Why drafting a running back in first round makes little sense for Bills
Mel Kiper has changed his mind. Again. Shocker.
Such is the nature of mock drafts, one of the greatest clickbait topics in sports journalism where one week, yes, this is the player team X should pick and then the next week, well, maybe not.
In the latest iteration of his guessing game, the ESPN draft analyst is back to believing the Bills should take Alabama running back Najee Harris with the 30th overall pick in next month’s NFL Draft.
“I’m just a big fan of Harris,” Kiper said in his most recent mock. “He runs hard — he led the FBS in forced missed tackles last season — and adds value as a pass-catcher. He will make better the team that drafts him. Buffalo doesn’t have many clear needs, but it has to create better balance on offense to take some of the pressure off quarterback Josh Allen. Harris is an every-down back who can share the load.”
Harris was certainly a fine player for Nick Saban and he helped the Crimson Tide win another national championship last season, but the Bills picking a running back in the first round didn’t make much sense when Kiper first proposed it in an earlier mock draft, and it doesn’t make much sense now that he has made another revision.
The player he suggested for Buffalo in the mock between the Harris selections, Oklahoma State offensive tackle Teven Jenkins, was more in line with the Bills’ needs. Even more useful would be a cornerback or edge rusher.
Here’s why the Bills won’t spend a first-round pick on a running back. First and foremost, their offense scored a team record 501 points last season and is returning almost completely intact in 2021 – the only major change being wide receiver Emmanuel Sanders replacing John Brown. Does it really need fixing?
Secondly, the Bills, who almost always use just one running back at a time, have invested third-round picks in each of the previous two drafts, Devin Singletary in 2019 and Zack Moss in 2020.
The Bills should not be in a hurry to give up on either of them, because while they may not be game-breaking players, they also didn’t get a lot of help from the offensive line last season. It was a unit that saw plenty of upheaval on the interior due to injuries or poor play, and the fivesome the Bills had hoped they’d be lining up with did not play a single snap together.
Now that the Bills have re-signed guard Jon Feliciano and right tackle Daryl Williams, decided not to move on from center Mitch Morse, and will have left guard Cody Ford back from injury, those four and left tackle Dion Dawkins as a unit should be able to get more push in the run game in 2021.
Both coach Sean McDermott and general manager Brandon Beane said in their season-ending Zoom conference calls back in late January that running the ball more effectively will be a priority in the coming year. They know that even though the Bills have clearly become a pass-first team, the need to rely on the run game will always be prevalent in the NFL, and last year the Bills weren’t good enough.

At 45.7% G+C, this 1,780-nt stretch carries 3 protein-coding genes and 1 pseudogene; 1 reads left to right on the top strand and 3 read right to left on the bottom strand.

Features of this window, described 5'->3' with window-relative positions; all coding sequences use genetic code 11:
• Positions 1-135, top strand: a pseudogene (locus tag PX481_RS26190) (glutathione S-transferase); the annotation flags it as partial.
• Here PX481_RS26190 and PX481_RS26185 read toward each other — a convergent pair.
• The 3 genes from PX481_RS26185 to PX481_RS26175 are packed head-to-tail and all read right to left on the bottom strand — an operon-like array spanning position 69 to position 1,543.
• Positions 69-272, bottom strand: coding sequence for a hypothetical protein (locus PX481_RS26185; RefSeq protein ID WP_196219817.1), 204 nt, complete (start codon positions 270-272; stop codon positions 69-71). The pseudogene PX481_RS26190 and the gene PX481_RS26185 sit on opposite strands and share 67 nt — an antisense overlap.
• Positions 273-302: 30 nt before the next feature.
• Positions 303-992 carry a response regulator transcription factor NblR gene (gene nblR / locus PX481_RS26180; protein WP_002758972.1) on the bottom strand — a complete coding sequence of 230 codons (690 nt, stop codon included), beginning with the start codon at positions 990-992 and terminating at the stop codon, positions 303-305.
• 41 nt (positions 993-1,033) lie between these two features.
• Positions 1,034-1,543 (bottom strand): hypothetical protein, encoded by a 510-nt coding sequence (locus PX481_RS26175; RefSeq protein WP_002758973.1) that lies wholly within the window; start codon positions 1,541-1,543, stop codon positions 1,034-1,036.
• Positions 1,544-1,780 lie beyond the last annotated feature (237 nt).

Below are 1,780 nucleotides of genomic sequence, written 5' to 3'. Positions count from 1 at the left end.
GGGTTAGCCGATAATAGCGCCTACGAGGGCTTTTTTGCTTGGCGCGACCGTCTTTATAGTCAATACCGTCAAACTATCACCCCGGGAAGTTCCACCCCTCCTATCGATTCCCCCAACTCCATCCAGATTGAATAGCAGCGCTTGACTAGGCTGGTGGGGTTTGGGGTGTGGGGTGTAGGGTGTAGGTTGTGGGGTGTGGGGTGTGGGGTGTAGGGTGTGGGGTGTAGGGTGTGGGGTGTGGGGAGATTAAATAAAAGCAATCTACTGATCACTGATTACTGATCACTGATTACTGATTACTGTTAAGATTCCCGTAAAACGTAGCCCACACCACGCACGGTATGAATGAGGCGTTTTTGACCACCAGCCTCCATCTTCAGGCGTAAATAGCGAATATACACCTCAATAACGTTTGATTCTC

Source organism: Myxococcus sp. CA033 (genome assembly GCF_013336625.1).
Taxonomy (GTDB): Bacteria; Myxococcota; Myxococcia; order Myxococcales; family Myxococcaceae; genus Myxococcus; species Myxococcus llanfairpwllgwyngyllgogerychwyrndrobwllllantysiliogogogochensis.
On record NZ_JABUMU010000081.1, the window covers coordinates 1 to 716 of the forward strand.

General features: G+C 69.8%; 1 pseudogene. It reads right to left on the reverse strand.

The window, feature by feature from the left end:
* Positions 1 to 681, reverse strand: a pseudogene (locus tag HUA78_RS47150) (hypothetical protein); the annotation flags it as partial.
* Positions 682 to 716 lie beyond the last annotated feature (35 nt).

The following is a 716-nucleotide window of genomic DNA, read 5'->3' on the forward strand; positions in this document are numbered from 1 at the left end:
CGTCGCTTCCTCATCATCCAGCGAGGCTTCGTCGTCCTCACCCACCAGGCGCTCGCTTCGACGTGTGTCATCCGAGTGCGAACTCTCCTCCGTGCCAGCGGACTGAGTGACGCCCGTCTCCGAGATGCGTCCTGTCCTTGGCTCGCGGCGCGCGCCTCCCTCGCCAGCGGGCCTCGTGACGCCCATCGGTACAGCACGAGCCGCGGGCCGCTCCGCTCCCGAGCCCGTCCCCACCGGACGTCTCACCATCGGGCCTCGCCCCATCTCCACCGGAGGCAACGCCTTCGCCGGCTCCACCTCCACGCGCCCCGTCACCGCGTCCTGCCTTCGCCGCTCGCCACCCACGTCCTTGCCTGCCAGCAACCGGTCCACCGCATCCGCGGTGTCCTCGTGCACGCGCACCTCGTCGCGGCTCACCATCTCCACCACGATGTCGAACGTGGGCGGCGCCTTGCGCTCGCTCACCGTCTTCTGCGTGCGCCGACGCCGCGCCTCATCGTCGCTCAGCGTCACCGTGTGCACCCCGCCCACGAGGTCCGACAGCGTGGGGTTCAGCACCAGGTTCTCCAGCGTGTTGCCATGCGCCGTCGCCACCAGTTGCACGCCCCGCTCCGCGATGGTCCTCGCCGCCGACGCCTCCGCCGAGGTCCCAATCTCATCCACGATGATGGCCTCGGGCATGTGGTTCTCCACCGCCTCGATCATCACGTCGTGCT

Last week when they returned to the world of Zoom, McDermott and Beane expressed confidence that the returning players will be able to make the necessary improvements.
“We believe that we have the pieces to run the ball better,” Beane said. “Sometimes it’s execution, sometimes it’s reps. Again, the limited offseason isn’t perfect for that, but that’s something that I know (offensive coordinator Brian Daboll, line coach Bobby Johnson and running backs coach Kelly Skipper) will be emphasizing this year; we want to be able to run it.”
McDermott doubled down on that opinion, saying, “We believe in the personnel we have. We can run the ball with the people we have, and that’s where it starts.”
Singletary took a step back from his promising 2019 rookie season as his average yards per carry fell from 5.1 to 4.4 and his rushing yards per game dropped from 64.6 to 42.9. Moss’ rookie season was curtailed by injuries which limited him to 13 games, during which he gained only 37.0 yards per game.
Both players flashed their potential, though, and the Bills think they can each take steps forward this year, especially Moss who now has a year under his belt and will benefit from a more normal offseason, one that will presumably include preseason games.
One under the radar way the Bills could see improvement corresponds with the signing of free agent tight end Jacob Hollister. The Bills ran the second-fewest plays from 12 personnel (one back, two tight ends, two receivers) in the NFL last year and for good reason; they were dynamic in three- and four-wide sets.
However, when they did go with two tight ends, it was usually with Lee Smith on the field, and every defense knew Smith was out there to block for a running play.
Hollister could change the metric. When the Bills line up with him and starting tight end Dawson Knox, defenses won’t be able to automatically expect a run because Hollister is a far more productive pass catcher than Smith. They will have to respect that, and it could provide slightly larger running windows.
“We believe in Devin, we believe in Zack,” said Beane. “I think it's so unfair to look at the running backs to point blame on the running game. Running the football is very complex and it's obviously the O-line, it’s the tight ends, it's the receivers, and if one guy doesn't make his block the play’s probably dead. I'm not looking at Devin Singletary and Zack Moss and thinking those guys came up short for us.”
Which probably says all you need to know about Beane’s eagerness to draft a running back in the first round.
Sal Maiorana can be reached at firstname.lastname@example.org. Follow him on Twitter @salmaiorana.